Government fraud alert for physicians: Watch out for speaker programs

November 18, 2020
Conor Duffy
Conor Duffy

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Nathaniel T. Arden
Nathaniel T. Arden

Past Special Fraud Alerts have portended heightened enforcement activity.

On November 16, 2020, the Office of Inspector General of the Department of Health & Human Services (OIG) issued a Special Fraud Alert (Alert) highlighting the fraud and abuse risks posed by speaker programs sponsored by pharmaceutical and medical device companies. The Alert appears to be a clear signal to health care professionals, as well as pharmaceutical and medical device companies, that the OIG will closely scrutinize remuneration exchanged or offered as part of a speaker program under the Anti-Kickback Statute (AKS) and pursue sanctions against all parties to impermissible arrangements thereunder.

In the Alert, the OIG uses the term “speaker program” to refer generally to “company-sponsored events” at which health care professionals make a presentation regarding a company drug or device product or disease state on behalf of the company, in exchange for an honorarium and additional remuneration to the speaker and attendees of the presentation in the form of meals, entertainment and/or other gifts. The OIG notes that the government has pursued a number of AKS cases – criminal and civil – that involve allegations that remuneration paid in connection with a speaker program violated the AKS, and that during 2017-2019, drug and device companies reported paying almost $2 billion to health care professionals “for speaker-related services.” The Alert highlights allegations in AKS speaker-program cases, including (i) the selection and rewarding of high-prescribing providers with lucrative speaking arrangements, (ii) tying speaker payments to achieving sales (prescribing) targets, and (iii) holding speaker programs at sports and other recreational events, or high-end restaurants, not conducive to a bona fide educational setting.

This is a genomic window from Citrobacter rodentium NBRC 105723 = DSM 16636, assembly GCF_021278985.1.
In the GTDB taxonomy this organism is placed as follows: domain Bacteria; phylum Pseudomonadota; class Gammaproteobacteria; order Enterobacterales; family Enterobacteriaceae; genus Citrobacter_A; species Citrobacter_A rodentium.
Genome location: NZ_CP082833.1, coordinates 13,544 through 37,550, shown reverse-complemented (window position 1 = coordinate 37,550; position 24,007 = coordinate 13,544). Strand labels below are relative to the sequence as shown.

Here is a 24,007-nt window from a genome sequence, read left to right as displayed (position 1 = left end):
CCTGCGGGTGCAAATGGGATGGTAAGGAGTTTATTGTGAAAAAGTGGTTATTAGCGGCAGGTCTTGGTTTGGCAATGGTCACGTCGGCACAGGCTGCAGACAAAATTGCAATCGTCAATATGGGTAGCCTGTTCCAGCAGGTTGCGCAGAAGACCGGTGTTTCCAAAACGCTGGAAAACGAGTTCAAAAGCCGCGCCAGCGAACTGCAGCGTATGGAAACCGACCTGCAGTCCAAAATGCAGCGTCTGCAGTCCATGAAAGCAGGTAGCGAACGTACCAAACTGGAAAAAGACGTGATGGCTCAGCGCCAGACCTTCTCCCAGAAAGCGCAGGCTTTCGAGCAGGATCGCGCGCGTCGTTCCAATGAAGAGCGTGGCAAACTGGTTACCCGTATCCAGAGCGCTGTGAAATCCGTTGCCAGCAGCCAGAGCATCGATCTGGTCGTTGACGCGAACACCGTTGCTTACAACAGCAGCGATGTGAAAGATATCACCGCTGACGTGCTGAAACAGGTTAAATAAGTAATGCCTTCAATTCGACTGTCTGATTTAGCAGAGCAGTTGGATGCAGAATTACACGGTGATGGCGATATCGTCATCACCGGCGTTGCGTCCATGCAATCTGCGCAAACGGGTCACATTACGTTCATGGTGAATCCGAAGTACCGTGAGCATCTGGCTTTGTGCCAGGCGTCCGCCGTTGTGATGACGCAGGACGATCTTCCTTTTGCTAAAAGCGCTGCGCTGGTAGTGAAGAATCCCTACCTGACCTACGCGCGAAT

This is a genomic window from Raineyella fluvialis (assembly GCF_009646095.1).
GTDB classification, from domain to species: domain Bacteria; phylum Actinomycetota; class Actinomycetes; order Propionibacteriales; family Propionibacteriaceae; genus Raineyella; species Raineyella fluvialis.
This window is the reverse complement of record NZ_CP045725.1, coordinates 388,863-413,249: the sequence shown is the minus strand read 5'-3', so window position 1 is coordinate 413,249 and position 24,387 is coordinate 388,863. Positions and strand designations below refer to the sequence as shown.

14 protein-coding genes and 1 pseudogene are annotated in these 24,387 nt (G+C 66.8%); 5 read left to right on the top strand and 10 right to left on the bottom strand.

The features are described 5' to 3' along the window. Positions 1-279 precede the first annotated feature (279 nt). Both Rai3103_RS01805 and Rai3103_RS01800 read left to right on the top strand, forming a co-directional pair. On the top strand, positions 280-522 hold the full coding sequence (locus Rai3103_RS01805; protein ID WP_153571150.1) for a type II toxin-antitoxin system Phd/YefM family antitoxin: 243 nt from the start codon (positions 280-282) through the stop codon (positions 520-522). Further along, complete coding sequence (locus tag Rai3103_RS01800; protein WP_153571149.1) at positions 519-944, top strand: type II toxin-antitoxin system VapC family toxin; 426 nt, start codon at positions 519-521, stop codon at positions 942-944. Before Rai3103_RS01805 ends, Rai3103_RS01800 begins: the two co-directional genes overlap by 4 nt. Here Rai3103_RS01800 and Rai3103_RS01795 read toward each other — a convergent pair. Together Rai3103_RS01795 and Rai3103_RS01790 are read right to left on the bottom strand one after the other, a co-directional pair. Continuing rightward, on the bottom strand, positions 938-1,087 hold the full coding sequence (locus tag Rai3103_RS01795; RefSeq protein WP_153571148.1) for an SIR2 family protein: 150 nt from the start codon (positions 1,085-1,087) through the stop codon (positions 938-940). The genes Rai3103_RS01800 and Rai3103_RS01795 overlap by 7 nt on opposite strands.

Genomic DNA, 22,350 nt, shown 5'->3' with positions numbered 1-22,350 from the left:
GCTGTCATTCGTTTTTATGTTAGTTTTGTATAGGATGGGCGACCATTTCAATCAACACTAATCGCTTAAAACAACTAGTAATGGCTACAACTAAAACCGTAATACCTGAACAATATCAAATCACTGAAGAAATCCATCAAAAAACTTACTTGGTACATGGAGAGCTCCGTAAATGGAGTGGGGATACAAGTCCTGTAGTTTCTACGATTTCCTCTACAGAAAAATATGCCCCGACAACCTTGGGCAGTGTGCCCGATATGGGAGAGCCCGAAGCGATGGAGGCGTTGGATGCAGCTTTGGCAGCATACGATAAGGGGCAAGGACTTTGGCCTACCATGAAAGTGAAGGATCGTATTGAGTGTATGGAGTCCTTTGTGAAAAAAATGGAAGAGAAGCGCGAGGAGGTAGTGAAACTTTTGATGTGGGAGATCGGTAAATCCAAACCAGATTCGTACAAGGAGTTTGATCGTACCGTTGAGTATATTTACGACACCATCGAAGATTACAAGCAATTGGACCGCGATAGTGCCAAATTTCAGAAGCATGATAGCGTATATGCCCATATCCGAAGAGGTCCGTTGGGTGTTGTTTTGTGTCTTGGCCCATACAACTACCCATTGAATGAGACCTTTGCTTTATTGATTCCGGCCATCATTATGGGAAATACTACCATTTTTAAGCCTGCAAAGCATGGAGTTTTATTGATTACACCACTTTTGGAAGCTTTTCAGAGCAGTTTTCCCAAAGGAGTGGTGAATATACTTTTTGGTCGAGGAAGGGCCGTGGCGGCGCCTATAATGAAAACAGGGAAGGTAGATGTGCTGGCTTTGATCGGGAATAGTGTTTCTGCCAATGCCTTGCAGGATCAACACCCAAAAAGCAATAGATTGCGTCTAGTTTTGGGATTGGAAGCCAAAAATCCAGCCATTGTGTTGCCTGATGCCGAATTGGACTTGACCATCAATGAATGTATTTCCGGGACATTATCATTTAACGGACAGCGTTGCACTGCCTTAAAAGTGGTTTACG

The OIG openly expresses its skepticism about “the educational value of such programs” in the Alert and notes that the same educational information about a company’s products can be obtained by means other than speaker programs (e.g., online resources, journal articles or product inserts). According to the OIG, because much of the information is available without providing remuneration to health care professionals it suggests that at least one purpose of many speaker programs is to induce or reward referrals in violation of the AKS.

The OIG cites a recent study indicating that providers who receive remuneration from a company are more likely to prescribe or order the company’s products, which suggests that such remuneration may skew clinical decision making and be subject to OIG scrutiny. The OIG reiterates its longstanding AKS concerns regarding the provision of anything of value to health care professionals by drug or device companies, and states that all parties involved in speaker programs “may be subject to increased scrutiny.”